Human rights and international law expert Professor Hilary Charlesworth, says that Australia's appointment to the UN Human Rights Council gives the country an opportunity to examine its own human rights record.
Cubic and the University of Melbourne today signed a Memorandum of Understanding to partner on the National Connected Multimodal Transport (NCMT) Test Bed, which will deliver the first implementation of Cubic’s Surface Transport Management solution worldwide.
The NCMT Test Bed will focus on multimodal transport systems consisting of connected vehicles and roadways, connected freight and city logistics, connected public transport systems, connected pedestrians and cyclists and smart public transport points. It will use traffic, public transport and parking data to find ways to relieve pressures created by population growth and traffic increases.
“Our transport infrastructure is under severe pressure and this is going to worsen. Governments need to make operations more efficient, while allowing customers to easily connect with all the services and infrastructure we have created,” said Tom Walker, Senior Vice President and Managing Director, CTS Asia Pacific.
“To achieve this, cities need to take advantage of the massive amounts of data currently at their fingertips and realise new opportunities to connect different systems and create a level of higher intelligence about the system as a whole.”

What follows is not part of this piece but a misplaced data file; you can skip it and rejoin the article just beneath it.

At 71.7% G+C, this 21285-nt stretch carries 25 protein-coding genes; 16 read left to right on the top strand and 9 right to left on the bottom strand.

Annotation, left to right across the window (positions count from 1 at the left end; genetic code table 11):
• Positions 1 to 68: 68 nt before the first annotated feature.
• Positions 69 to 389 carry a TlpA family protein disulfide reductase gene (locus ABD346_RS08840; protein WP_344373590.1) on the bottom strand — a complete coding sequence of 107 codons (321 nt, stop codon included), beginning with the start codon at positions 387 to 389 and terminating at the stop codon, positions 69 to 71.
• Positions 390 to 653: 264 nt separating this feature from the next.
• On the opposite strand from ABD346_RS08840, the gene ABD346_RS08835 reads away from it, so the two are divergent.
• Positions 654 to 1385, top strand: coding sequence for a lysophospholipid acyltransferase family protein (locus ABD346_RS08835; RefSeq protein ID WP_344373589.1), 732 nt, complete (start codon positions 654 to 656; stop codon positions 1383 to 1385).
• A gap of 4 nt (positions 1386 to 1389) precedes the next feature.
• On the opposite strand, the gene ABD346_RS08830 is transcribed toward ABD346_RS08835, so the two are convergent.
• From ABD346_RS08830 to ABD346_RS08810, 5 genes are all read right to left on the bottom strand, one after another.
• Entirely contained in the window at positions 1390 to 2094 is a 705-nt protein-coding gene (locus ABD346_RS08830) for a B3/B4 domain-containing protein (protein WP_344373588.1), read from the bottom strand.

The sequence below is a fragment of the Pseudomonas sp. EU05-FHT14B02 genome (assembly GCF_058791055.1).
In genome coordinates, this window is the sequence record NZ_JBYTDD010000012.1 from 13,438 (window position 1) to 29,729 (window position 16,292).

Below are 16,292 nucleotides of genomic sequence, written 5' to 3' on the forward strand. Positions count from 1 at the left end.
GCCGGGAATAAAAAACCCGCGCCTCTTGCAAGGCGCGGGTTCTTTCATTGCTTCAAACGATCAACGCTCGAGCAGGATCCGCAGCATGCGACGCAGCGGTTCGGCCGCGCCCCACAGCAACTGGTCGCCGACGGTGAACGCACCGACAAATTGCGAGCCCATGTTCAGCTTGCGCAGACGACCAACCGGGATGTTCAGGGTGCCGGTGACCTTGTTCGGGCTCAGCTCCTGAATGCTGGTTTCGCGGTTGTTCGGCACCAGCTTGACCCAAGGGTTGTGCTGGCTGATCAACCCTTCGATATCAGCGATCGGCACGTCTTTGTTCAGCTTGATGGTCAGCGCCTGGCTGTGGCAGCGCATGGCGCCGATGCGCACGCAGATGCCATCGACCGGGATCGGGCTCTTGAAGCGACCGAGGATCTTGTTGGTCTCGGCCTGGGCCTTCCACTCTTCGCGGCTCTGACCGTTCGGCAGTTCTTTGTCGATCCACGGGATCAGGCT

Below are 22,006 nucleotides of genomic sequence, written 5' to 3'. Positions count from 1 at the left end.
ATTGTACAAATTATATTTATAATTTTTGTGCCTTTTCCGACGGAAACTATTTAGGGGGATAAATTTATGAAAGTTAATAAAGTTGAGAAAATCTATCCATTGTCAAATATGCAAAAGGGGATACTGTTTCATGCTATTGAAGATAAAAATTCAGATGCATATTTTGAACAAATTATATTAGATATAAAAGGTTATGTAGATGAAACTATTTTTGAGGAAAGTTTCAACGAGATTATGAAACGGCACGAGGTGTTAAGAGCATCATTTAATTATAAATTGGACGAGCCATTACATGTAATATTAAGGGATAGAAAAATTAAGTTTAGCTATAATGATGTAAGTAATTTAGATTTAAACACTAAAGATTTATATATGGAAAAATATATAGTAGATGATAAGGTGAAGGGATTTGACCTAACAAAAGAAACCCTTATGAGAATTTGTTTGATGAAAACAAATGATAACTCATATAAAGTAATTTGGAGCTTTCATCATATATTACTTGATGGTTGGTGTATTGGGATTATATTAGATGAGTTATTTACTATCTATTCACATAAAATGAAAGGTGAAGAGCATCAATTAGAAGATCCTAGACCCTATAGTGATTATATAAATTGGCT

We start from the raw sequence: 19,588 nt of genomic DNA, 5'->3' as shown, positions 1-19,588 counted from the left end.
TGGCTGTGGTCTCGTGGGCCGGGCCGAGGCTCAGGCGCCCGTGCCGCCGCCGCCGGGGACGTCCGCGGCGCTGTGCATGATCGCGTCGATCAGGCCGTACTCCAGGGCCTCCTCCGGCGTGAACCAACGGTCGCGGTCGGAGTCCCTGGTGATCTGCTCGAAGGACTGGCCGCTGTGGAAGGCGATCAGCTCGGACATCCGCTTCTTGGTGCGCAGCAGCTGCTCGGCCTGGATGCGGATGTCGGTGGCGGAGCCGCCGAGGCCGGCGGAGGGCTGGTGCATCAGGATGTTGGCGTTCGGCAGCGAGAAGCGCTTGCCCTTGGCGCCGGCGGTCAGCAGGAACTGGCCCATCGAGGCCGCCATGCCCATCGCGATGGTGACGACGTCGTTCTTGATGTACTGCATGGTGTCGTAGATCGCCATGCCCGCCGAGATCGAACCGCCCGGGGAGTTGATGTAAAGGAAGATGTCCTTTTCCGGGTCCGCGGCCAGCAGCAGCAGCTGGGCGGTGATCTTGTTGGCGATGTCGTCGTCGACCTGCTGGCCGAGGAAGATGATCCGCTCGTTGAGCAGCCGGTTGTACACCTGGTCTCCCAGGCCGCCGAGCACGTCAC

Cubic’s Surface Transport Management solution will sit at the centre of the NCMT test bed, providing an enhanced system for data usage and analysis by transport planners. Through its cloud-based platform and unique multimodal integration capabilities Cubic’s solution can connect different systems and data sets to provide planners with a holistic real-time view of travel across the entire network. This integration of public, private, freight and active transport information is essential in guiding strategic decisions to improve traffic patterns, reduce congestion and revolutionise city planning. It will also enhance customer experience through providing a higher quality of information to travellers about all transport modes from one personalised account.
“We are delighted to announce our partnership with the University of Melbourne on the NCMT test bed,” Mr. Walker said.
“This project is an important step in the move towards smart, connected cities and it is only fitting that it is taking place in Melbourne – Australia’s most livable city.”
Professor Mareels, Dean of the Melbourne School of Engineering (MSE) said the University of Melbourne is keen to establish long-term partnerships with leading transport engineering solution providers.
“It is an integral part of our engagement strategy,” he said. “The NCMT is an integrated platform connecting tools and enablers, which will empower governments and wider industry to examine different mobilities and transport scenarios in preparing for future smart cities,” he said.
Professor Majid Sarvi, Professor in Transport for Smart Cities in the Department of Infrastructure Engineering said that in the era of digital revolution, everything is inter-connected and the NCMT Test Bed for the first time allows testing connected transport in a real world and dynamic environment.
This ensures the safety and rigor of proposed solutions and the best possible real world outcomes.